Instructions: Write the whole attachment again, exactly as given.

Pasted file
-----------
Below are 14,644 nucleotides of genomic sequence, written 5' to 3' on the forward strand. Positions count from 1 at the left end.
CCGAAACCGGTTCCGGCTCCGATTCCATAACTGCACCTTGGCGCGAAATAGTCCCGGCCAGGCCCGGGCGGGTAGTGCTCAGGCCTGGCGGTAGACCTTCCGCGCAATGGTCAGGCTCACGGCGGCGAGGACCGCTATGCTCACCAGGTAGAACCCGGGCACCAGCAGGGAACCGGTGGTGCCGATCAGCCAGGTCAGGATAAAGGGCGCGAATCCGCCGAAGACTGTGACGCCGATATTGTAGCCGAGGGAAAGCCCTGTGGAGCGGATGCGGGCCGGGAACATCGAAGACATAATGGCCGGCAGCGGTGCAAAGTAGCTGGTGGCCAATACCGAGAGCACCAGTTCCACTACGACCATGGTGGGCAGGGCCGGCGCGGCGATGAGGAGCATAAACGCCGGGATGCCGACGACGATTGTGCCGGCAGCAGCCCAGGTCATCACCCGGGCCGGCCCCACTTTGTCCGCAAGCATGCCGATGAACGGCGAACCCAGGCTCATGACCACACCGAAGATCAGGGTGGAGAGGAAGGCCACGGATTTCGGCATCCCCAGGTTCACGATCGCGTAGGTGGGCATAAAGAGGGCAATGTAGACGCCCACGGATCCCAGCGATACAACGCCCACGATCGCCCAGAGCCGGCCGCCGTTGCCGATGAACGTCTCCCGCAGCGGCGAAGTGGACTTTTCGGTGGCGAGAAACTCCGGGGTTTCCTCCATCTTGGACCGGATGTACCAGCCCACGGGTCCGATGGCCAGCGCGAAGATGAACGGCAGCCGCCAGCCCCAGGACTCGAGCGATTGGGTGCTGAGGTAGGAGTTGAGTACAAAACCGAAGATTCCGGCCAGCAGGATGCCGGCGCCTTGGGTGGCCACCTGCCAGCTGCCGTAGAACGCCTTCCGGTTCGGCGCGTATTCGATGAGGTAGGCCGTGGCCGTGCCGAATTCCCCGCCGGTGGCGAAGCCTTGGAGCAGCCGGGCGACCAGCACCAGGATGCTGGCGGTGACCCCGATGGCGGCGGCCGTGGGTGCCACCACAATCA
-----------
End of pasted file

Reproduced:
Below are 14,644 nucleotides of genomic sequence, written 5' to 3' on the forward strand. Positions count from 1 at the left end.
CCGAAACCGGTTCCGGCTCCGATTCCATAACTGCACCTTGGCGCGAAATAGTCCCGGCCAGGCCCGGGCGGGTAGTGCTCAGGCCTGGCGGTAGACCTTCCGCGCAATGGTCAGGCTCACGGCGGCGAGGACCGCTATGCTCACCAGGTAGAACCCGGGCACCAGCAGGGAACCGGTGGTGCCGATCAGCCAGGTCAGGATAAAGGGCGCGAATCCGCCGAAGACTGTGACGCCGATATTGTAGCCGAGGGAAAGCCCTGTGGAGCGGATGCGGGCCGGGAACATCGAAGACATAATGGCCGGCAGCGGTGCAAAGTAGCTGGTGGCCAATACCGAGAGCACCAGTTCCACTACGACCATGGTGGGCAGGGCCGGCGCGGCGATGAGGAGCATAAACGCCGGGATGCCGACGACGATTGTGCCGGCAGCAGCCCAGGTCATCACCCGGGCCGGCCCCACTTTGTCCGCAAGCATGCCGATGAACGGCGAACCCAGGCTCATGACCACACCGAAGATCAGGGTGGAGAGGAAGGCCACGGATTTCGGCATCCCCAGGTTCACGATCGCGTAGGTGGGCATAAAGAGGGCAATGTAGACGCCCACGGATCCCAGCGATACAACGCCCACGATCGCCCAGAGCCGGCCGCCGTTGCCGATGAACGTCTCCCGCAGCGGCGAAGTGGACTTTTCGGTGGCGAGAAACTCCGGGGTTTCCTCCATCTTGGACCGGATGTACCAGCCCACGGGTCCGATGGCCAGCGCGAAGATGAACGGCAGCCGCCAGCCCCAGGACTCGAGCGATTGGGTGCTGAGGTAGGAGTTGAGTACAAAACCGAAGATTCCGGCCAGCAGGATGCCGGCGCCTTGGGTGGCCACCTGCCAGCTGCCGTAGAACGCCTTCCGGTTCGGCGCGTATTCGATGAGGTAGGCCGTGGCCGTGCCGAATTCCCCGCCGGTGGCGAAGCCTTGGAGCAGCCGGGCGACCAGCACCAGGATGCTGGCGGTGACCCCGATGGCGGCGGCCGTGGGTGCCACCACAATCA